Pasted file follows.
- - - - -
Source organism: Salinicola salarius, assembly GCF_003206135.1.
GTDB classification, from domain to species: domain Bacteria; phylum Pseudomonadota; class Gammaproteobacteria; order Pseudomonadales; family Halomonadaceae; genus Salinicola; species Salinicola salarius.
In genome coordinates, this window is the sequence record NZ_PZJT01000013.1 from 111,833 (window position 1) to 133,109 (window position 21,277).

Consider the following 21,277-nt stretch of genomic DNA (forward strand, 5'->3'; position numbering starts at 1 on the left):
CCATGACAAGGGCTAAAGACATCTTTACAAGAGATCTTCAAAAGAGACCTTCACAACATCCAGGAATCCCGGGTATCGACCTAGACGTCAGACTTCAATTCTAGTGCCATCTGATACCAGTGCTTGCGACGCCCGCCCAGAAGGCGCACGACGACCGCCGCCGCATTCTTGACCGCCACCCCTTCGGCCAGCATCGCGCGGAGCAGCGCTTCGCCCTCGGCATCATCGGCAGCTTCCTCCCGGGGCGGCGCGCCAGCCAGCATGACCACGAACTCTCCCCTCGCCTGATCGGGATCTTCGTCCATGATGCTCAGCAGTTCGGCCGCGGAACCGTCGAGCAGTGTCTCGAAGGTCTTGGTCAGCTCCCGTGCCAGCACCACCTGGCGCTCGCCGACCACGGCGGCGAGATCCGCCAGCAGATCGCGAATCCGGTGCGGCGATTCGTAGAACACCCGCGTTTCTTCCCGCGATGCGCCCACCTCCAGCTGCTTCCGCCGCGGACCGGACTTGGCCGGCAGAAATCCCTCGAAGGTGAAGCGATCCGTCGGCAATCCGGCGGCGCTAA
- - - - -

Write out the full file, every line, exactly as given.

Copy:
Source organism: Salinicola salarius, assembly GCF_003206135.1.
GTDB classification, from domain to species: domain Bacteria; phylum Pseudomonadota; class Gammaproteobacteria; order Pseudomonadales; family Halomonadaceae; genus Salinicola; species Salinicola salarius.
In genome coordinates, this window is the sequence record NZ_PZJT01000013.1 from 111,833 (window position 1) to 133,109 (window position 21,277).

Consider the following 21,277-nt stretch of genomic DNA (forward strand, 5'->3'; position numbering starts at 1 on the left):
CCATGACAAGGGCTAAAGACATCTTTACAAGAGATCTTCAAAAGAGACCTTCACAACATCCAGGAATCCCGGGTATCGACCTAGACGTCAGACTTCAATTCTAGTGCCATCTGATACCAGTGCTTGCGACGCCCGCCCAGAAGGCGCACGACGACCGCCGCCGCATTCTTGACCGCCACCCCTTCGGCCAGCATCGCGCGGAGCAGCGCTTCGCCCTCGGCATCATCGGCAGCTTCCTCCCGGGGCGGCGCGCCAGCCAGCATGACCACGAACTCTCCCCTCGCCTGATCGGGATCTTCGTCCATGATGCTCAGCAGTTCGGCCGCGGAACCGTCGAGCAGTGTCTCGAAGGTCTTGGTCAGCTCCCGTGCCAGCACCACCTGGCGCTCGCCGACCACGGCGGCGAGATCCGCCAGCAGATCGCGAATCCGGTGCGGCGATTCGTAGAACACCCGCGTTTCTTCCCGCGATGCGCCCACCTCCAGCTGCTTCCGCCGCGGACCGGACTTGGCCGGCAGAAATCCCTCGAAGGTGAAGCGATCCGTCGGCAATCCGGCGGCGCTAA